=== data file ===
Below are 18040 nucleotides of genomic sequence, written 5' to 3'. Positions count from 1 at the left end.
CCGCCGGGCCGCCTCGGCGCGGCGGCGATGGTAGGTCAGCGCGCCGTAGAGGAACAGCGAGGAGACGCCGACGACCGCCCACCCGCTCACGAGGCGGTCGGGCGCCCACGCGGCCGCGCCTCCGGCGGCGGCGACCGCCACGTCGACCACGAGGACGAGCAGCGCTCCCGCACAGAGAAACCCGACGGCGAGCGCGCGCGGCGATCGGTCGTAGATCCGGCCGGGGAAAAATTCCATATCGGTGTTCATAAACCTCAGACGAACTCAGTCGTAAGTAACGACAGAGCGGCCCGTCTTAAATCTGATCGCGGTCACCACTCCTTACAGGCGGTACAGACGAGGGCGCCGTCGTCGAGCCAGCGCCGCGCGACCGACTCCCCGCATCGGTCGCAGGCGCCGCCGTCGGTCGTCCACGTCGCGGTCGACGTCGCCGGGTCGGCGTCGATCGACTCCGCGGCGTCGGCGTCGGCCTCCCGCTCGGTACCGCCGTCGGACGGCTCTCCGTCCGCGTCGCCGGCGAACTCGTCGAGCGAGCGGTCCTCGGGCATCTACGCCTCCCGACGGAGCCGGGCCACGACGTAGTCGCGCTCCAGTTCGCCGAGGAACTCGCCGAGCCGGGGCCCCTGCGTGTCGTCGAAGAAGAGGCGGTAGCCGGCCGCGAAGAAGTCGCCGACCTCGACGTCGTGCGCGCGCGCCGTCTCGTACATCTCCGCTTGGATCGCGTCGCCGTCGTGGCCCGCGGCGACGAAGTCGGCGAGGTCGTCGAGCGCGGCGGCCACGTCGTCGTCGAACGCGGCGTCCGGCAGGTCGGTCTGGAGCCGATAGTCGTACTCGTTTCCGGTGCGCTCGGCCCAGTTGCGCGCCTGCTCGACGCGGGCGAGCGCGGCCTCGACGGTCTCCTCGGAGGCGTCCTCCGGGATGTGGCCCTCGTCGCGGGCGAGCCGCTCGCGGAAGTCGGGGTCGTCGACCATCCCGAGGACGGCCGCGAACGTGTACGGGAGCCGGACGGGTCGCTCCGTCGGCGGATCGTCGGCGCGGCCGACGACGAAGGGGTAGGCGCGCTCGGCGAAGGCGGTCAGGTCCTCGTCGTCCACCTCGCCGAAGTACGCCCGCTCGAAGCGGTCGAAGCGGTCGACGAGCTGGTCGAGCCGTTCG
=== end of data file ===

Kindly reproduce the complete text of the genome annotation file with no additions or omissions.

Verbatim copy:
Below are 18040 nucleotides of genomic sequence, written 5' to 3'. Positions count from 1 at the left end.
CCGCCGGGCCGCCTCGGCGCGGCGGCGATGGTAGGTCAGCGCGCCGTAGAGGAACAGCGAGGAGACGCCGACGACCGCCCACCCGCTCACGAGGCGGTCGGGCGCCCACGCGGCCGCGCCTCCGGCGGCGGCGACCGCCACGTCGACCACGAGGACGAGCAGCGCTCCCGCACAGAGAAACCCGACGGCGAGCGCGCGCGGCGATCGGTCGTAGATCCGGCCGGGGAAAAATTCCATATCGGTGTTCATAAACCTCAGACGAACTCAGTCGTAAGTAACGACAGAGCGGCCCGTCTTAAATCTGATCGCGGTCACCACTCCTTACAGGCGGTACAGACGAGGGCGCCGTCGTCGAGCCAGCGCCGCGCGACCGACTCCCCGCATCGGTCGCAGGCGCCGCCGTCGGTCGTCCACGTCGCGGTCGACGTCGCCGGGTCGGCGTCGATCGACTCCGCGGCGTCGGCGTCGGCCTCCCGCTCGGTACCGCCGTCGGACGGCTCTCCGTCCGCGTCGCCGGCGAACTCGTCGAGCGAGCGGTCCTCGGGCATCTACGCCTCCCGACGGAGCCGGGCCACGACGTAGTCGCGCTCCAGTTCGCCGAGGAACTCGCCGAGCCGGGGCCCCTGCGTGTCGTCGAAGAAGAGGCGGTAGCCGGCCGCGAAGAAGTCGCCGACCTCGACGTCGTGCGCGCGCGCCGTCTCGTACATCTCCGCTTGGATCGCGTCGCCGTCGTGGCCCGCGGCGACGAAGTCGGCGAGGTCGTCGAGCGCGGCGGCCACGTCGTCGTCGAACGCGGCGTCCGGCAGGTCGGTCTGGAGCCGATAGTCGTACTCGTTTCCGGTGCGCTCGGCCCAGTTGCGCGCCTGCTCGACGCGGGCGAGCGCGGCCTCGACGGTCTCCTCGGAGGCGTCCTCCGGGATGTGGCCCTCGTCGCGGGCGAGCCGCTCGCGGAAGTCGGGGTCGTCGACCATCCCGAGGACGGCCGCGAACGTGTACGGGAGCCGGACGGGTCGCTCCGTCGGCGGATCGTCGGCGCGGCCGACGACGAAGGGGTAGGCGCGCTCGGCGAAGGCGGTCAGGTCCTCGTCGTCCACCTCGCCGAAGTACGCCCGCTCGAAGCGGTCGAAGCGGTCGACGAGCTGGTCGAGCCGTTCG